Education and Training News
December 29, 2021
For the one-day Design & Simulation Summit in October 2021, we put together a stellar lineup of knowledgeable speakers and informative presentations, to help you identify the right tools for your job and avoid the common pitfalls. Here are some highlights from the tracks.
You can find more details and registration information at the links below.
Keynote: Putting Digital Twins to Work
In the LIVE keynote session, researcher Michael Kapteyn from the Oden Institute for Computational Engineering and Science, University of Texas, looks at what it takes to create self-aware digital twins that are scalable for enterprise adoption. Furthermore, he discusses how mathematics, data, and physics models must come together to make the digital twin reliable enough for predictive purposes. Michael’s presentation includes a live Q&A session with the audience.
Joe Walsh, CEO and Cofounder of the ASSESS Initiative, and Dr. Andreas Vlahinos, CTO of Advanced Engineering Solutions, join forces to separate the myths and realities of Generative Design (GD). A champion of simulation democratization, Joe discusses the industry’s lack of consensus on what GD is, how it’s different from the classic topology optimization methods, and what the current incarnation’s shortcomings are. A veteran of the simulation software industry, Andreas explains how the users prefer to work with GD tools, what the GD software in the market allows you to do, and how to bridge the gap.
Tony Abbey, Simulation Consultant, FEA Instructor for the industry group NAFEMS, and a regular contributor to Digital Engineering, discusses the two distinctly different approaches to simulation: the FEA-centric approach that revolves around FEA entities; and the CAD-centric approach that makes FEA tools accessible inside CAD programs. Comparing the two options, Tony offers his assessments on how different types of simulation users might employ these approaches. He also addresses the chicken-and-egg dilemma: To start your design, you need simulation data for guidance; but without a concept design, there’s nothing to simulate, so where do you begin?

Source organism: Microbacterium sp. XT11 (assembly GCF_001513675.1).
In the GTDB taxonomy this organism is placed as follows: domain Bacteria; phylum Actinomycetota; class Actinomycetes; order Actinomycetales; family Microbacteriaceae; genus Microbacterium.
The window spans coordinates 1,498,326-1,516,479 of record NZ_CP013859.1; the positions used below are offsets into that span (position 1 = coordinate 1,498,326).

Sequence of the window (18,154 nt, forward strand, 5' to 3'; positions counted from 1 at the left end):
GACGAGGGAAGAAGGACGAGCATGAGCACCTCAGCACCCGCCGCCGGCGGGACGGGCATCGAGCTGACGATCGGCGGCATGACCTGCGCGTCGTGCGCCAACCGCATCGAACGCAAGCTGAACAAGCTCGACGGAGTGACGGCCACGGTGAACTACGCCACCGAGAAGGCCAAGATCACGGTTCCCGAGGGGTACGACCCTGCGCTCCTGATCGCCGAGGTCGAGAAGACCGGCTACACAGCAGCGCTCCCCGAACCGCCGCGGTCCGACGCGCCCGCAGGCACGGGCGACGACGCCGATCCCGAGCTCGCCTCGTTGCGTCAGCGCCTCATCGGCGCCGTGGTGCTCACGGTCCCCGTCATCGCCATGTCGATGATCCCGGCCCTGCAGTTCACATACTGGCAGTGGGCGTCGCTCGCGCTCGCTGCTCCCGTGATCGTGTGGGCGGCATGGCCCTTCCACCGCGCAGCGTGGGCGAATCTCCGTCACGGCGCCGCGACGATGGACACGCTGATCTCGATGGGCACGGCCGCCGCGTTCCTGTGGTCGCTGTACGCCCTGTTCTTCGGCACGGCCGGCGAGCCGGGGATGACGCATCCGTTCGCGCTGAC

Is additive manufacturing (AM) the Holy Grail that will transform manufacturing and replace subtractive methods? Should you print something just because you can? Mark Barfoot, Director of Additive Manufacturing Programs, EWI, offers a reality check. To take advantage of AM, you must take into account what the technology can and cannot do; and be well-versed in what is called DfAM (Design for AM). From material consideration and AM-friendly topology to post-processing requirements, Mark explains how each component affects the cost and scope of the project.
Choosing a workstation is not just about getting the fastest processor, the biggest hard drive, the largest memory allocation, and the strongest GPU. It’s a matter of balance, says David Cohn, Senior Content Manager for CADLearning products at 4D Technologies and DE’s resident hardware reviewer. In this track, David discusses how to match the workstations’ components to the type of software you run and the tasks you routinely execute. Is integrated graphics enough for your needs? Do you need a discrete GPU? What kind of RAM is better for your work? David tackles these questions and more.
Register for the entire Summit program here.